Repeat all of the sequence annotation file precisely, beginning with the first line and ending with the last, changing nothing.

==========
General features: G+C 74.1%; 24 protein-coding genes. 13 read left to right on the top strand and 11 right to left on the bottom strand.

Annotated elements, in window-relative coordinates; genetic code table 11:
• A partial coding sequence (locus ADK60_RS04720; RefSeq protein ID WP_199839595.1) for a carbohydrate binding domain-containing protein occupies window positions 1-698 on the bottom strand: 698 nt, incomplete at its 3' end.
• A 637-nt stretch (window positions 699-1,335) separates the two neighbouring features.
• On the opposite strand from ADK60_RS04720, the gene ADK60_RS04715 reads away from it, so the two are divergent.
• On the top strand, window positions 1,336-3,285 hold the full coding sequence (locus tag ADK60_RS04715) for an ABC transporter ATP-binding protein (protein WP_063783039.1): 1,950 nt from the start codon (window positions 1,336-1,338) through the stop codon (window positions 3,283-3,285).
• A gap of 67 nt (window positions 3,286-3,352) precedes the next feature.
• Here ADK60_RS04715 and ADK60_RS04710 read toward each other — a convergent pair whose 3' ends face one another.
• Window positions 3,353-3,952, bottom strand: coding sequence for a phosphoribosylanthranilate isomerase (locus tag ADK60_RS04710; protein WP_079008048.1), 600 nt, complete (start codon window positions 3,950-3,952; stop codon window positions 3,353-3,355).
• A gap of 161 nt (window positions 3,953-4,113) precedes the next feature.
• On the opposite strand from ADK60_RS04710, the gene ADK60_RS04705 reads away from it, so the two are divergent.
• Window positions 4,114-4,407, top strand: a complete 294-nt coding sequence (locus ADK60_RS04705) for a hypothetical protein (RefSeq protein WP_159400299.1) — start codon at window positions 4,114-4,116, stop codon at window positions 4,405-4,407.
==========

General features: G+C 74.1%; 24 protein-coding genes. 13 read left to right on the top strand and 11 right to left on the bottom strand.

Annotated elements, in window-relative coordinates; genetic code table 11:
• A partial coding sequence (locus ADK60_RS04720; RefSeq protein ID WP_199839595.1) for a carbohydrate binding domain-containing protein occupies window positions 1-698 on the bottom strand: 698 nt, incomplete at its 3' end.
• A 637-nt stretch (window positions 699-1,335) separates the two neighbouring features.
• On the opposite strand from ADK60_RS04720, the gene ADK60_RS04715 reads away from it, so the two are divergent.
• On the top strand, window positions 1,336-3,285 hold the full coding sequence (locus tag ADK60_RS04715) for an ABC transporter ATP-binding protein (protein WP_063783039.1): 1,950 nt from the start codon (window positions 1,336-1,338) through the stop codon (window positions 3,283-3,285).
• A gap of 67 nt (window positions 3,286-3,352) precedes the next feature.
• Here ADK60_RS04715 and ADK60_RS04710 read toward each other — a convergent pair whose 3' ends face one another.
• Window positions 3,353-3,952, bottom strand: coding sequence for a phosphoribosylanthranilate isomerase (locus tag ADK60_RS04710; protein WP_079008048.1), 600 nt, complete (start codon window positions 3,950-3,952; stop codon window positions 3,353-3,355).
• A gap of 161 nt (window positions 3,953-4,113) precedes the next feature.
• On the opposite strand from ADK60_RS04710, the gene ADK60_RS04705 reads away from it, so the two are divergent.
• Window positions 4,114-4,407, top strand: a complete 294-nt coding sequence (locus ADK60_RS04705) for a hypothetical protein (RefSeq protein WP_159400299.1) — start codon at window positions 4,114-4,116, stop codon at window positions 4,405-4,407.